A Chevy Chase Couple's Great Escape

See inside their gorgeous second home in Rehoboth Beach




Photo by Morgan Howarth 

When looking for an easy beach getaway, Chevy Chase homeowners Louisa and Steve Hollman knew exactly where to drop anchor. Louisa had been going to Rehoboth Beach, Delaware, every summer since 1974, when she was 12. When the couple had kids—they are now 28 and 25—they rented small apartments at the beach, and the little ones would sleep in their Pack ’n Plays in a hallway outside a bedroom. “I remember Max was born in July, and we took him a month later in August,” Louisa says. 

In 2012, the couple bought a vacant lot on the banks of the Lewes-Rehoboth Canal with the intention of building a vacation home. One night shortly thereafter, Louisa was out for dinner at Wild Tomato in Cabin John, and she ran into Anthony Wilder, whose design firm Anthony Wilder Design/Build had worked for the Hollmans in the past. “I was so very excited about the new property, so I just blurted it out,” says Louisa, an executive at a nonprofit organization.

Soon Wilder was retained again—this time to help the Hollmans realize their vision for a summer retreat on a property overlooking some 5,000 acres of wetlands in Cape Henlopen State Park.

“The homeowners and my team bonded over the work of Robert A.M. Stern, who is renowned for his coastal homes and was the inspiration for this house,” says Wilder, who collaborated on the project with his architect Sean Mullin and kitchen and bath designer Shannon Kadwell, as well as with builder Randy Burton of Burton Builders in Lewes, Delaware. 

After visiting the heavily wooded third-of-an-acre lot, they made architectural plans for a house that would be completed in 2014. They would build a five-bedroom, 51/2-bathroom, 4,200-square-foot Cape Cod-style summerhouse with cedar shingle siding, gambrel rooflines and even a bell-shaped turret.

“It was important to me that you could walk up to the front door and see straight through the house to the water beyond,” says Steve, a D.C. lawyer and native Washingtonian who grew up vacationing along the Northeast seaboard. A columned porch leads to a front door flanked by windows, and the entry foyer spills onto an open plan main floor with floor-to-ceiling windows and glass doors everywhere.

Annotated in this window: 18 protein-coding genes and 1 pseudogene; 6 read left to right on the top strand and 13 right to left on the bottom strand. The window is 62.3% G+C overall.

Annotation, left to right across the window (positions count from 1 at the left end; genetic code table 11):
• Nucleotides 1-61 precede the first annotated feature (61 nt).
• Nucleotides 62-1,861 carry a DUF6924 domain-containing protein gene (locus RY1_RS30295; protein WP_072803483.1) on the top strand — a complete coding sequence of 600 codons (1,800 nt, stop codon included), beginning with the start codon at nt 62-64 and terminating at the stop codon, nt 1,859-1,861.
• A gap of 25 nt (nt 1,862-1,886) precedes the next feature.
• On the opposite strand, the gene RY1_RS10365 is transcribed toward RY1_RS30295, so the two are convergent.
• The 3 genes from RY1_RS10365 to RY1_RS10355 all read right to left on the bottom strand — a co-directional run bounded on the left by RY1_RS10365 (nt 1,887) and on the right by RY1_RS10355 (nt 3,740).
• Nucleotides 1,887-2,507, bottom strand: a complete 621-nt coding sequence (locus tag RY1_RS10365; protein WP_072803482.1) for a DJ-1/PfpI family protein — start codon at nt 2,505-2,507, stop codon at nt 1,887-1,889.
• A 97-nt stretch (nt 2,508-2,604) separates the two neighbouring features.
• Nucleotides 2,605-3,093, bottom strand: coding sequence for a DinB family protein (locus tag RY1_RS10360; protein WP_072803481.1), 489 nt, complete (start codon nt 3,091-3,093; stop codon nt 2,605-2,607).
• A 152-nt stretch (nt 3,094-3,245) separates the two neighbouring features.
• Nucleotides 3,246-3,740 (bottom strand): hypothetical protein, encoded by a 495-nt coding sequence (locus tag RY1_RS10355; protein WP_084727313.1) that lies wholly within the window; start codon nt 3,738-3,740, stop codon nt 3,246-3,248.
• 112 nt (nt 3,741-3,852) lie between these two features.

“When the house is opened up, there’s always a nice breeze in here,” Steve says of the connected living, kitchen and dining areas separated by custom-trimmed cased openings. “It’s so delightful having the canal right there, our little local roadway, with boats back and forth, and beyond that the birds in the wetlands and the sunsets.”

The views are unobstructed. An example is the floating staircase with oak treads on steel risers that’s set off to the left of the entry and leads upstairs. “To maximize the scenery, we built the house as a 20-foot ‘box’ from left to right, with appendages that come out of it. It was deliberately kept this way so that every room had a view, plus access to either a private or public balcony,” says Mullin, the architect. 

One of the appendages is the tall bell-shaped turret, which serves as a visual anchor of sorts and a welcome beacon to the home. On its first level, there is a mudroom; the second level has the master bathroom; and the third level holds a home office, with a 360-degree panorama. 

“It’s like a crow’s nest but enclosed,” Wilder says. “The views are serene and go on forever. You can see the wetlands as well as the ocean.” 

When it came to furnishing the house, Louisa says, “I wanted a peaceful, uncluttered, coastal-inspired interior that was also very livable, as we often have company, whether our kids and their friends or extended family.”

Though the Hollmans visit the house year-round on weekends, sometimes with another couple, it has become a summer magnet for the Hollman family. (At the height of the season, it comfortably sleeps 12.) Steve’s mother, a no-nonsense New Englander, allegedly said of the architectural plans, “Gosh, it’s very nice, but do you really need all that?” The comment contributed to the house being named Tout Cela, “All That” in French. 

Charlotte Safavi is a freelance writer living in Alexandria, Virginia.

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